s/pdf/MMR-FY2013.pdf Annual releases from NYC DOC
Report of Discharges by zip code for CFY14
46
CHS Background
  • NYC Department of Health and Mental Hygiene
    oversees health care of inmates in all NYC jails
  • Goals Improve the health of incarcerated
    individuals and community health.
  • Correctional Health Services oversees medical
    care in the jails with over 78,000 medical visits
    monthly
  • Medicaid prescreening 6k Medicaid applications
    1,400
  • Discharge Planning Population-based for
    mentally ill (13k) HIV-infected (2.5k) others
    at high risk (1.5k)
  • All jails use electronic health record

47
Twin Epidemics Mass Incarceration HIV
Over 70 of people released to the community
after incarceration return to the areas of
greatest socioeconomic and health disparities
Correctional Health is Public Health
48
Jail Demographics


Race ALL HIV
Non-Hispanic Black () 54.0 61.0
Hispanic () 33.0 30.0
Non-Hispanic White () 8.7 7.0
Gender ALL HIV
Male () 89.0 78.3
Age ALL HIV
Range 16 - 84 16 - 68
Mean 34 45
Break down 16lt21 (13.4) 16lt21 (1.3)
Break down 21lt31 (32.8) 21lt31 (10.1)
Break down 31lt41 (21.6) 31lt41 (18.6)
Break down 41lt51 (21.8) 41lt51 (44.3)
Break down 51 (10.2) 51 (25.4)
2011 Correctional Health Services new admission
records (N61,853)
49
Prevalence by Diagnosis
  • Substance abuse gt50
  • Mental Illness 30
  • Hepatitis C 8
  • HIV 5
  • Diabetes 5
  • Tuberculosis 5
  • Other Sexually Transmitted Infections 6

50
System Challenges
Solutions
Barriers
  • Intake History and PE
  • universal voluntary lt 24 hrs
  • ongoing offer thereafter
  • Screen on admission
  • Single oversight
  • Discharge plan asap
  • engage in housing areas
  • transport / accompaniment
  • Electronic Health Records
  • Health Information Exchange
  • Short-term stays are norm
  • 25 leave in 2-3 days
  • 50 leave within 7 days
  • Limited time to diagnose
  • Multiple providers
  • Limited time to treat, maintain care
  • Paper records
  • Post-release tracking

Removing barriers
51
Establish Maintain Relationships
  • Smile
  • Listen first
  • then ask Key Questions
  • Begin where you can
  • Set realistic goals
  • Build trust
  • Start with winnable battles
  • Deliver
  • Give more than you receive
  • Chain of Command
  • Identify Champions
  • Shared benefits (reduced violence, improved
    security)
  • Prisons v. jails
  • Acknowledge extra work
  • Be a familiar face
  • Learn who to approach for jail access, security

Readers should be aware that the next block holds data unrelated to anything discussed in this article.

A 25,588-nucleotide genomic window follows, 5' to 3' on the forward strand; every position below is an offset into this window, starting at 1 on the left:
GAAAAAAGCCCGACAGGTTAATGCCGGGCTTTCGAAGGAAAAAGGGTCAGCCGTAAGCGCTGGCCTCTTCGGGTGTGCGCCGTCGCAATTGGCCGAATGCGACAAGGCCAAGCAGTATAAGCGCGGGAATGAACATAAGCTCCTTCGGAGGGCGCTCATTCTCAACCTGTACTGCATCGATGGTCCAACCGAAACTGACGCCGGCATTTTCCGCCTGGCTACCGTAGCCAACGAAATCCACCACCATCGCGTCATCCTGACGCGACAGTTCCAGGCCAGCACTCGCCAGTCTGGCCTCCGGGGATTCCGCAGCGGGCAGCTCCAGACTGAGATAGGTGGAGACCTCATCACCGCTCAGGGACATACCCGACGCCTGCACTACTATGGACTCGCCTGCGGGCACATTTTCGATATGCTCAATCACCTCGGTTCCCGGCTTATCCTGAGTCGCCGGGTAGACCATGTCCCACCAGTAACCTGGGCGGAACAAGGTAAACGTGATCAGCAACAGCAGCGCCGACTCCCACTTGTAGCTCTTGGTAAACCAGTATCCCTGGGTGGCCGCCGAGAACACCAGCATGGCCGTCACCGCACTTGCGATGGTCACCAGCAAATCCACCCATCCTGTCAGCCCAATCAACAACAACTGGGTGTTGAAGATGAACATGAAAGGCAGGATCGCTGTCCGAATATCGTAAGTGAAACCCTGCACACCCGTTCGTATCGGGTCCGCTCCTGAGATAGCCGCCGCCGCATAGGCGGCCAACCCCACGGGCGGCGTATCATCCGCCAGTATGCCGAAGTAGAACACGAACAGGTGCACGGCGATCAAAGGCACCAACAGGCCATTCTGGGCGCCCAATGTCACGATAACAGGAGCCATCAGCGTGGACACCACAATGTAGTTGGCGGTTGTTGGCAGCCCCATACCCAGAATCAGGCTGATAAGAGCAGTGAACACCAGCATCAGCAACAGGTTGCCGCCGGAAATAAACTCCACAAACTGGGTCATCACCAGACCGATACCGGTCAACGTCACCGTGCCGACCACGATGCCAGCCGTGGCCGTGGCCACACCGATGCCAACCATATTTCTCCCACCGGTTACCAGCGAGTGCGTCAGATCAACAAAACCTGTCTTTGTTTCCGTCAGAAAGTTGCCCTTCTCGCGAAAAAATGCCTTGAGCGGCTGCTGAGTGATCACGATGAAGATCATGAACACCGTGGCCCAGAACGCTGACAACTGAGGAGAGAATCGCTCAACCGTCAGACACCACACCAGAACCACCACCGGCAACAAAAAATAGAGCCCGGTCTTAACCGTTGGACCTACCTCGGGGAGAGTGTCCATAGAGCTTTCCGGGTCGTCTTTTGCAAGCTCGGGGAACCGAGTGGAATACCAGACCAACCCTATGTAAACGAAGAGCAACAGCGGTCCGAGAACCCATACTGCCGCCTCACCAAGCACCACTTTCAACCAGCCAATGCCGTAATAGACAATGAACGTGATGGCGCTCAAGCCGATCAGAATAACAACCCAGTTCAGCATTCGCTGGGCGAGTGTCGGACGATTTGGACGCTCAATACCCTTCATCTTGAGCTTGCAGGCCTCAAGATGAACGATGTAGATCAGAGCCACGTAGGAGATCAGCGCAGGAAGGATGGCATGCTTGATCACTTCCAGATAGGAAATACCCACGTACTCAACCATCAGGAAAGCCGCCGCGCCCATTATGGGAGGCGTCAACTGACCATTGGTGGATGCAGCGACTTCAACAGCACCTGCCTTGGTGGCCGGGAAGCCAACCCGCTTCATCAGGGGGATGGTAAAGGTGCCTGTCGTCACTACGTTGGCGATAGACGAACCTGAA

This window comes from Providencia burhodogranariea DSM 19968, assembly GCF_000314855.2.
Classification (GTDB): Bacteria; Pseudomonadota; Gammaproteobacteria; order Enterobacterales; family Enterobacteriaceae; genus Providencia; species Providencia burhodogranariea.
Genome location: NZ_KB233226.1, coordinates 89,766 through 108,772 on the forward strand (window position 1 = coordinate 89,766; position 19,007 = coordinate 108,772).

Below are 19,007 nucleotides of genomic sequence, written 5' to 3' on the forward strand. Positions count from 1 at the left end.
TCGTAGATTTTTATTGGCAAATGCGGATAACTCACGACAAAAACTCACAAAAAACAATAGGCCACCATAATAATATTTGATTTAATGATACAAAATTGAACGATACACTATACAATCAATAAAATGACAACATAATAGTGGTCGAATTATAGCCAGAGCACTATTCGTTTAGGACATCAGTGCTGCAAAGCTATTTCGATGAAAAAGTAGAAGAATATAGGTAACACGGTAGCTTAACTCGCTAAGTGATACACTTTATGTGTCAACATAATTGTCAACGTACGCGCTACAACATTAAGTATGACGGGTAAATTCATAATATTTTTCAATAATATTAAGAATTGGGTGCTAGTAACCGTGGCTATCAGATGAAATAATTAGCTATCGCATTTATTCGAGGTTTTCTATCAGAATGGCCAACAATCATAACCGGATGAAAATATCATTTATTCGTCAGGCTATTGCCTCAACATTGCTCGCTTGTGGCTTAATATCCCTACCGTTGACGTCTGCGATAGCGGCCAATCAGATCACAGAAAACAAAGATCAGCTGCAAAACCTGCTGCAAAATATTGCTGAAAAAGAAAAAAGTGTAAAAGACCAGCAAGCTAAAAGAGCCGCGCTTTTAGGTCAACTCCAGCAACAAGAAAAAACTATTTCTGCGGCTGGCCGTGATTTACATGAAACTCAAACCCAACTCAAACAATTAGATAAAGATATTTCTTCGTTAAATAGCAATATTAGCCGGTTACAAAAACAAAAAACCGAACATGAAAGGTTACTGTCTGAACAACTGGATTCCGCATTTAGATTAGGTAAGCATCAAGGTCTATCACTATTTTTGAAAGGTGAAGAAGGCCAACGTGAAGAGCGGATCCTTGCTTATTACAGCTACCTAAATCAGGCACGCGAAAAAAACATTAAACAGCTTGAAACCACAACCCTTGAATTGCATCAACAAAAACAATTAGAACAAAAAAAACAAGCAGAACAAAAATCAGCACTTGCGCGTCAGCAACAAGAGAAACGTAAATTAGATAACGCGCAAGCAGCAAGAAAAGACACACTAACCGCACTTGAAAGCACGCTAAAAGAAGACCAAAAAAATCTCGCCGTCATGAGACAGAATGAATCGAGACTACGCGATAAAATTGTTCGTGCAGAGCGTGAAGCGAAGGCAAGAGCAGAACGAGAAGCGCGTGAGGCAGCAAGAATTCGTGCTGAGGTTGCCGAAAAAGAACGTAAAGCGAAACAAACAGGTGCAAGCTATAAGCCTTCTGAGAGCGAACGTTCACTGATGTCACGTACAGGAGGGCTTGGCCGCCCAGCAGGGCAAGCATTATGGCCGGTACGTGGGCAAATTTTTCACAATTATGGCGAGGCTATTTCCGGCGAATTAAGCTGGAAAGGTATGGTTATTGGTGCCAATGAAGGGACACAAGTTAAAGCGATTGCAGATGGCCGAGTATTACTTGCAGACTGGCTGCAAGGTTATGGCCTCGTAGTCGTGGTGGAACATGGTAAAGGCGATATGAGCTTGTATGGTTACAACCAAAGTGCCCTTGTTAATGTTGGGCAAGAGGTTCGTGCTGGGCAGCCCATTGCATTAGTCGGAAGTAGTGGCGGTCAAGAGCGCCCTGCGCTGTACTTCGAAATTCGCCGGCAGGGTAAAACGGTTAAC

training space to interview clients

52
HIV Continuum of Care Model
53
Transitional Care Services
  • Identify population use electronic health
    records
  • Engage client access to housing areas
  • Conduct assessment universal tool
  • Screen for Benefits DSS is a partner
  • Arrange discharge medications 7 days Rx
  • Coordinate post-release plan Primary care,
    social service orgs, Courts, attorneys, treatment
    providers
  • Facilitate continuity of care
  • Aftercare letters / transfer medical information
    using HIE
  • Make appointments / walk-in arrangements
  • Arrange transportation / accompaniment

54
Critical Skills
Community Health Workers
Probation
Parole
Health Dept.
Courts
communicate negotiate connect advise
oversee provide assist maintain
support
Staff
Health Insurers
Hospitals
Corrections
Funders
Health providers
55
SPNS Jail Linkages Initiative
  • HRSA Special Projects of National Significance
    Enhancing Linkages Demonstration Project
  • Ten site demonstration and evaluation of HIV
    service delivery in jail settings to develop
    innovative methods for providing care and
    treatment to HIV infected individuals in jail
    settings.
  • Largest study of those released from jails to
    date
  • NYC enrolled 40 of 1,021 released to the
    community and followed by case managers. (Booker,
    2013)

56
SPNS Jail Linkages Initiative
  • Ten Demonstration Sites
  • (2007-2012)
  • Facilitate linkage to primary care for HIV
    patients leaving local jails
  • Identify HIV patients in custody
  • Initiate transitional services in jail
  • Facilitate post-release linkage to primary care
    and community services.

Background slide courtesy of Anne Spauding,
Emory Univ.
57
Creating a Jail Linkages Program
Expect the Unexpected